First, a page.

As drummer in a forgotten New Jersey band in the 1960s, David Chase never got close to making it in music. Yet from a sound check of his rock-infused HBO series "The Sopranos," it's clear the music never faded away.
So what better way for the TV revolutionary to make his film directing debut than with a story that's all about the music? Chase's "Not Fade Away" — a somewhat autobiographical drama about a Jersey boy playing drums in a '60s band and dreaming of stardom — would be called a promising first feature from some unknown filmmaker doing the rounds at Sundance. Coming from a Hollywood heavyweight who's spent decades in the TV trenches, it's a hopeful sign, or maybe just wishful thinking, that more of the quality that has fled film for television might somehow be channeled back to the big-screen.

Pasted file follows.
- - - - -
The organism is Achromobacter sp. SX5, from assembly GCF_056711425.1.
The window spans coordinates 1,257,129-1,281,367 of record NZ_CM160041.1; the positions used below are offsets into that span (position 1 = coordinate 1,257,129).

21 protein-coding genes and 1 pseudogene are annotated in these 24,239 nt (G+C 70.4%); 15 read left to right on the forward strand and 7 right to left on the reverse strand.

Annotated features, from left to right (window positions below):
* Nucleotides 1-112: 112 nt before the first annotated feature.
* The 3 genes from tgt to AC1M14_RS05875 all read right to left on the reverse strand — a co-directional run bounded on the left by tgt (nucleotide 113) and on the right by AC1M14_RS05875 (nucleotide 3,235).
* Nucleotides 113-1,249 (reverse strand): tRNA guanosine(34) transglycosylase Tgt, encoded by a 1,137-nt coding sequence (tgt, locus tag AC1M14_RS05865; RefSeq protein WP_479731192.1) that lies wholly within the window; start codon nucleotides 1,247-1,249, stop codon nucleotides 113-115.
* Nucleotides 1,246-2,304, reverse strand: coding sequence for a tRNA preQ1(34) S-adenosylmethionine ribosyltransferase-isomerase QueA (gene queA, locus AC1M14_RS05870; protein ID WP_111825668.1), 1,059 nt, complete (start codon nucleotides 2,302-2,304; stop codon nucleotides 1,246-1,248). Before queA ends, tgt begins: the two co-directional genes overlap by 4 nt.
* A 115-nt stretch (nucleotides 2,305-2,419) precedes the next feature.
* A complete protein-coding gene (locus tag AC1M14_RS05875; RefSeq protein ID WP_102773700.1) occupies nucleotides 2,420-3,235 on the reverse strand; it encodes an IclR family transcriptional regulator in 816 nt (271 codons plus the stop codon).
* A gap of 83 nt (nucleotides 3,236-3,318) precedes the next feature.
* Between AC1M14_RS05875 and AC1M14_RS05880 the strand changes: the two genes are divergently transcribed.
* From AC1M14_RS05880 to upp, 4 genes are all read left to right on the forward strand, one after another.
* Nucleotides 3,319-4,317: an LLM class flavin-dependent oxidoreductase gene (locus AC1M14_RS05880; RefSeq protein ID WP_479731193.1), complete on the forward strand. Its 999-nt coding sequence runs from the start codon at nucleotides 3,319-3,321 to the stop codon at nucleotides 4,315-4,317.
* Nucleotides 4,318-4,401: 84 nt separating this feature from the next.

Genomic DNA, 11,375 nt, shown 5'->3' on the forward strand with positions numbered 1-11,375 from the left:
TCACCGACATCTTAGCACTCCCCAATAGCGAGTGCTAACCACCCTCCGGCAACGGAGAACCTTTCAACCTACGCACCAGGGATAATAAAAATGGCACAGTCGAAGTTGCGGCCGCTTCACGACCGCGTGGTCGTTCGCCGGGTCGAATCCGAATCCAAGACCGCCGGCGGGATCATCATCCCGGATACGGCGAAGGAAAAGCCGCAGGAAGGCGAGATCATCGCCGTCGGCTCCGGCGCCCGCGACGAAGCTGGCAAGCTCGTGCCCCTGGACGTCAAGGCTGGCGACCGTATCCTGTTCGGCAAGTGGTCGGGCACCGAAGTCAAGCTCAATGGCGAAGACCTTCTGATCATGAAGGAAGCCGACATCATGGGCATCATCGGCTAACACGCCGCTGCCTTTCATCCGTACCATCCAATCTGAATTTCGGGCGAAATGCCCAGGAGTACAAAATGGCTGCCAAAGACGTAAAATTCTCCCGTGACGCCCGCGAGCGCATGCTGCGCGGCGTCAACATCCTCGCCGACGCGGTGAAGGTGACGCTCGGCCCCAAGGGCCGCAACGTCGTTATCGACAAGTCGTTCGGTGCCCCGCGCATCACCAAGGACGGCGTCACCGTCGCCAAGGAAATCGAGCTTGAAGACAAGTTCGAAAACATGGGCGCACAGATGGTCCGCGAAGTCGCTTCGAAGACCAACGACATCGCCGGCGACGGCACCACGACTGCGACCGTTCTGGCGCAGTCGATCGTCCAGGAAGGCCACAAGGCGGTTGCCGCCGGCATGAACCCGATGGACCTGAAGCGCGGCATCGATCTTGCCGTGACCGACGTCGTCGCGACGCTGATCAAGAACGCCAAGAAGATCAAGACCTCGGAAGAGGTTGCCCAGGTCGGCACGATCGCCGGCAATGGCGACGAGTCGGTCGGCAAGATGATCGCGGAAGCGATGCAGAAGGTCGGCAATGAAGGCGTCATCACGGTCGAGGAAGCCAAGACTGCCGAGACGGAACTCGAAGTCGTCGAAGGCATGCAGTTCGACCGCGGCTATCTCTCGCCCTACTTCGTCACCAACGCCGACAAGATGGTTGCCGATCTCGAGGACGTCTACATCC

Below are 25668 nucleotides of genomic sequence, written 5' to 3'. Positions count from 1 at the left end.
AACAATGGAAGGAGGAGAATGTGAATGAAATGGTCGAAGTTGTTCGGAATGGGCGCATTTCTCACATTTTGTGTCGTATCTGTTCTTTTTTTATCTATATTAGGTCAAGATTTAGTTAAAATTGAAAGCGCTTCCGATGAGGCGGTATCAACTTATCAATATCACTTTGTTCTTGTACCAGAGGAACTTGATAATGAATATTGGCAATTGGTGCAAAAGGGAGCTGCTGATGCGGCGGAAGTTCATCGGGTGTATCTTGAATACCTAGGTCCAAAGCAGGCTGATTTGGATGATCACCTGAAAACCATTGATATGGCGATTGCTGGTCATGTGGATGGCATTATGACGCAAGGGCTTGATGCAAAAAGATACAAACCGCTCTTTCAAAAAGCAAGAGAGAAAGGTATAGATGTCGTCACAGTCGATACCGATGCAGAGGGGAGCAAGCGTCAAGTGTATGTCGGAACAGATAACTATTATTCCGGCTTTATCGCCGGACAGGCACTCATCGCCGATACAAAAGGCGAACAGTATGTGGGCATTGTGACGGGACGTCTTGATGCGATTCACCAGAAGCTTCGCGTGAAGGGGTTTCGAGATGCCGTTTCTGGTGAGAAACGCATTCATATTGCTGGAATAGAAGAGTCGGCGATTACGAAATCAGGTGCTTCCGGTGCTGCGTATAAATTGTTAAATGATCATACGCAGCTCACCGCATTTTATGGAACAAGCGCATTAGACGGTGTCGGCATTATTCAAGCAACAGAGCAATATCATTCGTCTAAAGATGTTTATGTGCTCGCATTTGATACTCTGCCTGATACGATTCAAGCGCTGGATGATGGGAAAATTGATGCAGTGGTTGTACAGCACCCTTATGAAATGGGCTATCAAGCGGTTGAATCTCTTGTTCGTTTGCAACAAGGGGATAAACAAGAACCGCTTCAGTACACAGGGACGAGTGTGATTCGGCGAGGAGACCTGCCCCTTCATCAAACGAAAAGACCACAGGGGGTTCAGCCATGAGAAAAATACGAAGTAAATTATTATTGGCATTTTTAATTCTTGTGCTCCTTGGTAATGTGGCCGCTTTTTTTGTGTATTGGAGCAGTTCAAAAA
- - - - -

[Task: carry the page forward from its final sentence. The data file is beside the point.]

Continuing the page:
"Not Fade Away" is a sweet, sad, smart and satisfying piece of nostalgia. Yet it's more than just a little acid trip down memory lane. Chase writes intimately and authoritatively about a time and place and attitude he lived himself, and does it with such energy and affection that we wish we were back at the beginning ourselves, when rock 'n' roll grew up from mere pop music to an art and lifestyle all its own.
Like "The Sopranos," much of the drama arises out of generational conflict, in this case rebellious son Douglas (John Magaro) and his pragmatic, my-way-or-the-highway dad ("Sopranos" star James Gandolfini). As countless teens before and since, Douglas is infected by music — chiefly, the bluesy, rootsy rock of the early Rolling Stones — and joins a band with some New Jersey pals who are similarly caught up in the British invasion of the early and mid-'60s.
From there we get not the overdone tale of a group on the rise and struggling with the pitfalls of fame and success. Instead, we get the genuine and more illuminating story of all those losers who didn't make it. Who maybe didn't put in the time, maybe didn't have the talent, maybe didn't pursue the dream with the single-minded fanaticism that it usually takes to rise to the top, or even to climb the first couple of rungs.